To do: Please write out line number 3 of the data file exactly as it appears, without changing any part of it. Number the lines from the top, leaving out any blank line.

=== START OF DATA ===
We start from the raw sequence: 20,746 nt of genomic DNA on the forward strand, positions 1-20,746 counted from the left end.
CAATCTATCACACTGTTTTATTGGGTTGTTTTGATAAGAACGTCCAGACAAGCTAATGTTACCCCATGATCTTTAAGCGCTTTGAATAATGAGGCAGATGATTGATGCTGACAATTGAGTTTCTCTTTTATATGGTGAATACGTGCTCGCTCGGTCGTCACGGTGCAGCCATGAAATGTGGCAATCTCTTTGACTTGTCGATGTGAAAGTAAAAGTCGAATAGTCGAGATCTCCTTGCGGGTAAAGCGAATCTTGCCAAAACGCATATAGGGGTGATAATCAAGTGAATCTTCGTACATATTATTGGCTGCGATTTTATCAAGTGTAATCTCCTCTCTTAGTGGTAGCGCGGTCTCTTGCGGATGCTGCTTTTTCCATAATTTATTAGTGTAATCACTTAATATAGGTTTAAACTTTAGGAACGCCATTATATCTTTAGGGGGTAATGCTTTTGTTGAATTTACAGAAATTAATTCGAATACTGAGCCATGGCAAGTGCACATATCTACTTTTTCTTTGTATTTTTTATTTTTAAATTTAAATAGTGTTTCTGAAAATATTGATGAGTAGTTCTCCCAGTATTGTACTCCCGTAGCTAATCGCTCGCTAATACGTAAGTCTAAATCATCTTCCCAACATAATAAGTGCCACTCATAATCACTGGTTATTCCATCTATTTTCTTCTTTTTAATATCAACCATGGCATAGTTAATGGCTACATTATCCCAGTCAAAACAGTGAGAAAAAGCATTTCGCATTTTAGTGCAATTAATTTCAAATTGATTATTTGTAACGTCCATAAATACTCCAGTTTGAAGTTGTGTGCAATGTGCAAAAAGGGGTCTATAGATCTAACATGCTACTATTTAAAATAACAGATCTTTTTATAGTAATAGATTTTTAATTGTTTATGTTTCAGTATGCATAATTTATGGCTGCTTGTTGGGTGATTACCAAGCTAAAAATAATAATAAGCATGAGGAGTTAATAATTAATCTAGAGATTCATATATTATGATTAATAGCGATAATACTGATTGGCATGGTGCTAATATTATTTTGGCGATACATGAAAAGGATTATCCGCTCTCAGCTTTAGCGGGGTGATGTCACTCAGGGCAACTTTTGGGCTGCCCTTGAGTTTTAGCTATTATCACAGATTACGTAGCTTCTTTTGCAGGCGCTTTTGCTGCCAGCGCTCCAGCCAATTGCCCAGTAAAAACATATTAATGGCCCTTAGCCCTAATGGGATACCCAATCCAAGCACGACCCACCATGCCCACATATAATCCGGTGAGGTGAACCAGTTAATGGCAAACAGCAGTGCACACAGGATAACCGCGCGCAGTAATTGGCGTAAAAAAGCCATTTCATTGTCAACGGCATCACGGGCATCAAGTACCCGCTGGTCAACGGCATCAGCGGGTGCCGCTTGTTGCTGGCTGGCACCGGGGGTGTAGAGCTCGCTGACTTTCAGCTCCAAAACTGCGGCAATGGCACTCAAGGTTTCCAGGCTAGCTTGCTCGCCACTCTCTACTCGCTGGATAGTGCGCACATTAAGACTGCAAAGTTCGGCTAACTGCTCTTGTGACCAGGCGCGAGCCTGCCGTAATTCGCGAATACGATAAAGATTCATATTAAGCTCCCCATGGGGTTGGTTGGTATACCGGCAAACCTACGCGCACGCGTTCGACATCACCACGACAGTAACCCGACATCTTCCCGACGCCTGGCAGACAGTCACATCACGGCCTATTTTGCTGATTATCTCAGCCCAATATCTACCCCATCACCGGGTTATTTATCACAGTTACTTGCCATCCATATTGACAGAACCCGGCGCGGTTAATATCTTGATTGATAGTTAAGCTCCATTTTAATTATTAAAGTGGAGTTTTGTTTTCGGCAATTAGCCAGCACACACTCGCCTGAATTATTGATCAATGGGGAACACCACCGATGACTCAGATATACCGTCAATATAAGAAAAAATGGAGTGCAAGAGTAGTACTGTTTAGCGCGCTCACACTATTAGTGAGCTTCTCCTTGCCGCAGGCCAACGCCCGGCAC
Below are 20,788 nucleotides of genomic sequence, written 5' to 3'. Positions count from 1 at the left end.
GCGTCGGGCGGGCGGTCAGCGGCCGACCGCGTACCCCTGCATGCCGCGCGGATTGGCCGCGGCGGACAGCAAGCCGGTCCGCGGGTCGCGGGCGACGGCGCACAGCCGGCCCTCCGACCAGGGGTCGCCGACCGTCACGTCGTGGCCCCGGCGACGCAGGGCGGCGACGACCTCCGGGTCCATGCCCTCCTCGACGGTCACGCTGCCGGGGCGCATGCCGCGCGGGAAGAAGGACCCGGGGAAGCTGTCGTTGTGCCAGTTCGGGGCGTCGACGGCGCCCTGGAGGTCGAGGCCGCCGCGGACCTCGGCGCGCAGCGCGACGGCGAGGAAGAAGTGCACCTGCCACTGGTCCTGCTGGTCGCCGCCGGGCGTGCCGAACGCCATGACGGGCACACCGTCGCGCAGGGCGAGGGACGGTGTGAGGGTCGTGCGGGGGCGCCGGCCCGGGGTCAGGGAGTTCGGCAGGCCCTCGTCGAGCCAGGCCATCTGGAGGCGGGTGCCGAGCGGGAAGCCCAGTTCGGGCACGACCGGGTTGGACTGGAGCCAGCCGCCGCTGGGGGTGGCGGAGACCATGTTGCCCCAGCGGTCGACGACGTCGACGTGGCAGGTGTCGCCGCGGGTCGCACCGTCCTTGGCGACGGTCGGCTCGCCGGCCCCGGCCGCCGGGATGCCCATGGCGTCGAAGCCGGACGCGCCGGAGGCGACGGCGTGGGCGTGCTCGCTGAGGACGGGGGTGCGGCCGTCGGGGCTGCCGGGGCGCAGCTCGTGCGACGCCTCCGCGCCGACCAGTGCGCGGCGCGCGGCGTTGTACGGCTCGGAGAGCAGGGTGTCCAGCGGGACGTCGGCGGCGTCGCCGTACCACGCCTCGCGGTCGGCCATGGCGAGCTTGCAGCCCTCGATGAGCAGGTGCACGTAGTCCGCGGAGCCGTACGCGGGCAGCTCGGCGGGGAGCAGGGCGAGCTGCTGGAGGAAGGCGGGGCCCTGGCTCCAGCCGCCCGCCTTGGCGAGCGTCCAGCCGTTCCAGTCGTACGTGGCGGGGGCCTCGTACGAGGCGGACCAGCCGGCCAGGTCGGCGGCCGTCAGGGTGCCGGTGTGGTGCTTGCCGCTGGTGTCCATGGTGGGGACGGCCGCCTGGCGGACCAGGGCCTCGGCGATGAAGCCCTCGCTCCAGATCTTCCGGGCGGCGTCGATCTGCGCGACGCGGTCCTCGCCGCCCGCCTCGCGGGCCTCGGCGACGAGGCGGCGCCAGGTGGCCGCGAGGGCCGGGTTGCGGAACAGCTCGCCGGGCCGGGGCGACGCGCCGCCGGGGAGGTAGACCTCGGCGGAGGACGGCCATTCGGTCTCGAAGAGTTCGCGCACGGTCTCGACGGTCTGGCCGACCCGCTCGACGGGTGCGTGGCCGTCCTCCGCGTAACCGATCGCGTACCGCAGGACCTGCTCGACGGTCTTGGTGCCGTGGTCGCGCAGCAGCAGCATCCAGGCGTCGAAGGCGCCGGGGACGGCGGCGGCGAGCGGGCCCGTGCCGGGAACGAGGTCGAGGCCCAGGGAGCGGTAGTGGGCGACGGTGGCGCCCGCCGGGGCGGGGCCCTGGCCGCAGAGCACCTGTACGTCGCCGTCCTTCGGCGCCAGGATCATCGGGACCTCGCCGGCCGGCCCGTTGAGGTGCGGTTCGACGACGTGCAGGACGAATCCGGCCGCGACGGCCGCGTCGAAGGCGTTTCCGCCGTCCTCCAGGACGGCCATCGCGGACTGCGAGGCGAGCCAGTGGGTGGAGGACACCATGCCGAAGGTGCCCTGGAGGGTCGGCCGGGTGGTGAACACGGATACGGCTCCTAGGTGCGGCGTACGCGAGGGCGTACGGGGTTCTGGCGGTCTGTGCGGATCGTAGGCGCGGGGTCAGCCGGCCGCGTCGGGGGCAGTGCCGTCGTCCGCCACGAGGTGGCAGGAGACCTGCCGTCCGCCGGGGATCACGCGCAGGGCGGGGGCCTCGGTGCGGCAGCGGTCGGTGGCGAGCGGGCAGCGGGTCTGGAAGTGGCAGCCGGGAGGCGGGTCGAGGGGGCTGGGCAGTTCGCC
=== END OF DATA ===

Below are 20,788 nucleotides of genomic sequence, written 5' to 3'. Positions count from 1 at the left end.